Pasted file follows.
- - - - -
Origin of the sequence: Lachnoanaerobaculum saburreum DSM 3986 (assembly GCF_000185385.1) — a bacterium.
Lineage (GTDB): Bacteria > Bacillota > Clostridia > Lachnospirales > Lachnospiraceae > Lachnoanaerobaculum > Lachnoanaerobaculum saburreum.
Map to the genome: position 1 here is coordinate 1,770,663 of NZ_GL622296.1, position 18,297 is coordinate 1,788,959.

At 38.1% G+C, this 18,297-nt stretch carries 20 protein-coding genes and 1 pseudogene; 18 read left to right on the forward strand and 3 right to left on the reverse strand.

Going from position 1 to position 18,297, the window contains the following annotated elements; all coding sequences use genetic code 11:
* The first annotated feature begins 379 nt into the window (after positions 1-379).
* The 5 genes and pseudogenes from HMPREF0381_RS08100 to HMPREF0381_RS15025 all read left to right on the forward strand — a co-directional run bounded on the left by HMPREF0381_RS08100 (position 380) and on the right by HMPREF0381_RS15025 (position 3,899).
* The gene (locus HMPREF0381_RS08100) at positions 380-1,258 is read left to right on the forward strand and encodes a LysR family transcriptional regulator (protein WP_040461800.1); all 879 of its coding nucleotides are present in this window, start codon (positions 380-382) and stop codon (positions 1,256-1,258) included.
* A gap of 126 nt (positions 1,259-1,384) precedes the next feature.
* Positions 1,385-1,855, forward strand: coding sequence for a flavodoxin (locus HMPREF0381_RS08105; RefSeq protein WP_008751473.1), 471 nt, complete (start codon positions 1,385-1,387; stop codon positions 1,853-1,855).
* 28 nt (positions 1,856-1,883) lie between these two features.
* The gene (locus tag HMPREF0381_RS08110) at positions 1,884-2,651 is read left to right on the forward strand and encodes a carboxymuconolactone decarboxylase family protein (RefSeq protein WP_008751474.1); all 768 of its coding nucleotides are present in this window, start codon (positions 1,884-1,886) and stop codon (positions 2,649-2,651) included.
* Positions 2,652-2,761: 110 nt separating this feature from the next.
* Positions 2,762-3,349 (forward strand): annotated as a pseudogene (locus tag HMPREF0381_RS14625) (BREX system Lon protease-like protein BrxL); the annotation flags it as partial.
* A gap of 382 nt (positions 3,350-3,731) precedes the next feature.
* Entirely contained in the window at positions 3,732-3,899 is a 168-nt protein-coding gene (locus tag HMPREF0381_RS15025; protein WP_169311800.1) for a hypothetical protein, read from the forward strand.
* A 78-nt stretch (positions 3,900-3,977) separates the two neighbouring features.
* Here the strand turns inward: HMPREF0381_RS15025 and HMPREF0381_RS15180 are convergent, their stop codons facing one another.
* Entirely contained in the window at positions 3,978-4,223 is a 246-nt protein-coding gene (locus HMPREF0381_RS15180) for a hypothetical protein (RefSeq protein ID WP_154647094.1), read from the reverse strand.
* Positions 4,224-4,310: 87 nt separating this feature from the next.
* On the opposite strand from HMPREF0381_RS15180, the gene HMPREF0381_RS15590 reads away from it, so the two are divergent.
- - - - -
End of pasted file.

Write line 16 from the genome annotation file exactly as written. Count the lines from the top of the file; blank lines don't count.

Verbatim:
* Entirely contained in the window at positions 3,732-3,899 is a 168-nt protein-coding gene (locus tag HMPREF0381_RS15025; protein WP_169311800.1) for a hypothetical protein, read from the forward strand.